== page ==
A Rediscovery

I think it has been since Mark at Codex Markianus mentioned last.fm that I have had a rediscovery of hardcore/punk. Shortly before I came to Christ, I cleaned up my idiot ways and adopted a form of moralism called Straightedge. Simply put, Straightedge is a simplification of Christian ethics; belief in God, or anything metaphysical for that matter, is wholly optional. My first taste of Straightedge was through the band that coined the term. Well known in the 80s punk scene in America, the godfathers of straightedge, Minor Threat, became one of my instant favourites. In highschool, I had been greatly into bands like Led Zeppelin, Pink Floyd, etc. As I renounced the liftestyle that went with those bands, I also renounced their music. I adopted the ethic of Straightedge, namely no smoking, drinking, sex or drugs. Out with the long hair, in with the shaved head. Gone was the granola rock, in came punk rock and its various extreme forms such as hardcore, metal, emo, etc. Away with the bong, in with the skateboard.
A number of months after adopting this new lifestyle, I was converted to Christ. Because Straightedge had no spiritual distinctions, one could be Straightedge and adopt any belief system (hence there are Mormon Straighteders, Krishna, Atheist…you name it). Mine was Christianity, and soon enough I found out that many Christians also adopted the Straightedge moniker. I felt quite at home.
One of the identifying factors of a Straightedger is the large X’s drawn with a thick, black marker on the top of the hand. This logo was adopted from concert-halls that didn’t serve alcohol to minors. To distinguish the underagers, an X was put on their hand so that they would not be sold libations. The X of Straightedge became an identity marker for me, of course along with the cross of Christ and ultimately a circumcised heart.
The more I got into the Straightedge scene, the more I got into the music. And not only Straightedge bands like Earth Crisis, Snapcase, Minor Threat, etc. But various Christian hardcore/punk bands. Some of my favourites were No Innocent Victim, Figure Four, xdisciplex AD and Zao. The latter easily being one of the most creative “crossover” bands I’ve ever heard.
My punk-rock renaissance in the last week or so has involved Zao (the Greek word for “alive”). Their new album, The Fear Is What Keeps Us Here, is absolutely mind blowing. They have progressed into a heavier and darker sound, much different from their amazing album, Where Blood and Fire Bring Rest.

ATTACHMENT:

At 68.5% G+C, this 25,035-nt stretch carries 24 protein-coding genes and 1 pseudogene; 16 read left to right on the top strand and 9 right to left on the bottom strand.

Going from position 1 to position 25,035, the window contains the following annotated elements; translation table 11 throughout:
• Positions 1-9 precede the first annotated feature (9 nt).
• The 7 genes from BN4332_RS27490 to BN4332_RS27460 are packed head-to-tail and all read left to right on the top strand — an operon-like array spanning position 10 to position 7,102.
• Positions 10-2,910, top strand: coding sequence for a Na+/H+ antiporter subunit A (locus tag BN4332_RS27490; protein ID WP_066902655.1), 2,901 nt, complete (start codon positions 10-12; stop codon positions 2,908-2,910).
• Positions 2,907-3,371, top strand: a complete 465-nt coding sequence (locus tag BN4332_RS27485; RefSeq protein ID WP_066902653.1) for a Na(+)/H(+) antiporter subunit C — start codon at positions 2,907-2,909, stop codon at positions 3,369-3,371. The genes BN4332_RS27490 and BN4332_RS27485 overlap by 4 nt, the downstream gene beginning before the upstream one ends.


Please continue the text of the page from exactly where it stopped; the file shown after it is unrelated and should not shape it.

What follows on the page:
Zao has had a significant number of member changes over their existence. In fact, there are no original members left, although the singer, Dan Weyandt, has been with them for quite a while. It is his distinct sounding voice that has really put Zao on the map as one of the premiere metal bands. He sounds almost serpantile.
I was saddened to hear that Zao is essentially a non-Christian band. They had their beginnings as being explicitly Christian in their religious commitment. There lyrics were powerful and very Christ-centred. Slowly, with the coming of Weyandt, they went from expressing an outward-looking desire for God’s glory to an inward looking testimony of God’s work. At the time this didn’t seem at all bad, but it does provide a helpful hindsight look at the degression in their overall spirituality. Although Weyandt appears to consider himself a believer, it is no longer a defining mark of the band. It’s too bad really, because their sound, mixed with biblical imagery, was a real charge to the old adrenaline.
Click the link here for more Zao. Warning, it ain’t for the faint of heart. A click of the link will bring instant streaming audio of their recent album, so make sure you don’t have your volume cranked if you’re in the office!
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2 Comments

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2 responses to “A Rediscovery

  1. Tim Challies

    Those Zao guys sound angry. I get a sore throat just listening to them.

  2. Ian

    No worse than Bob Dylan screaming “How does it feeeeeel!!!” live in concert the first time he went electric.

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